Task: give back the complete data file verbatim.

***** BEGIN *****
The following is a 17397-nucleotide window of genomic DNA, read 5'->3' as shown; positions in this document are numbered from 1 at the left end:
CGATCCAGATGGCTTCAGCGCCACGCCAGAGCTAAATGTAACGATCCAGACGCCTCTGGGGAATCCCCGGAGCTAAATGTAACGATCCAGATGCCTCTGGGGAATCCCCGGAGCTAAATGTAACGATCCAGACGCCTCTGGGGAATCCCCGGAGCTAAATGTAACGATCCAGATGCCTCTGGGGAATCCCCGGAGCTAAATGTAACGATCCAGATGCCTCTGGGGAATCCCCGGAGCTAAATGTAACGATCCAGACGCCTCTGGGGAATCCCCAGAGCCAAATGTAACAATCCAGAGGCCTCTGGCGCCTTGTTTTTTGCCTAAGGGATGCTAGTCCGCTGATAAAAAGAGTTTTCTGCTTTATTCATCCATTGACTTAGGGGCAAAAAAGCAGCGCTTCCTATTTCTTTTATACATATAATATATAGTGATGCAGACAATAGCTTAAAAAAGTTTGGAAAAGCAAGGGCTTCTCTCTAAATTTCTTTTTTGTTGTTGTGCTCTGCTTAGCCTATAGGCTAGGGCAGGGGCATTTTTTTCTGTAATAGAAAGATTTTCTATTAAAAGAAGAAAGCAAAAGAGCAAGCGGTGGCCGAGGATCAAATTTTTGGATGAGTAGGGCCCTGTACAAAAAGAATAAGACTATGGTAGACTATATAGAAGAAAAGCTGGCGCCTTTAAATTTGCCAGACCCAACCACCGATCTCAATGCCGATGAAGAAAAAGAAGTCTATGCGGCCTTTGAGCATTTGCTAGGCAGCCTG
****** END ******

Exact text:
The following is a 17397-nucleotide window of genomic DNA, read 5'->3' as shown; positions in this document are numbered from 1 at the left end:
CGATCCAGATGGCTTCAGCGCCACGCCAGAGCTAAATGTAACGATCCAGACGCCTCTGGGGAATCCCCGGAGCTAAATGTAACGATCCAGATGCCTCTGGGGAATCCCCGGAGCTAAATGTAACGATCCAGACGCCTCTGGGGAATCCCCGGAGCTAAATGTAACGATCCAGATGCCTCTGGGGAATCCCCGGAGCTAAATGTAACGATCCAGATGCCTCTGGGGAATCCCCGGAGCTAAATGTAACGATCCAGACGCCTCTGGGGAATCCCCAGAGCCAAATGTAACAATCCAGAGGCCTCTGGCGCCTTGTTTTTTGCCTAAGGGATGCTAGTCCGCTGATAAAAAGAGTTTTCTGCTTTATTCATCCATTGACTTAGGGGCAAAAAAGCAGCGCTTCCTATTTCTTTTATACATATAATATATAGTGATGCAGACAATAGCTTAAAAAAGTTTGGAAAAGCAAGGGCTTCTCTCTAAATTTCTTTTTTGTTGTTGTGCTCTGCTTAGCCTATAGGCTAGGGCAGGGGCATTTTTTTCTGTAATAGAAAGATTTTCTATTAAAAGAAGAAAGCAAAAGAGCAAGCGGTGGCCGAGGATCAAATTTTTGGATGAGTAGGGCCCTGTACAAAAAGAATAAGACTATGGTAGACTATATAGAAGAAAAGCTGGCGCCTTTAAATTTGCCAGACCCAACCACCGATCTCAATGCCGATGAAGAAAAAGAAGTCTATGCGGCCTTTGAGCATTTGCTAGGCAGCCTG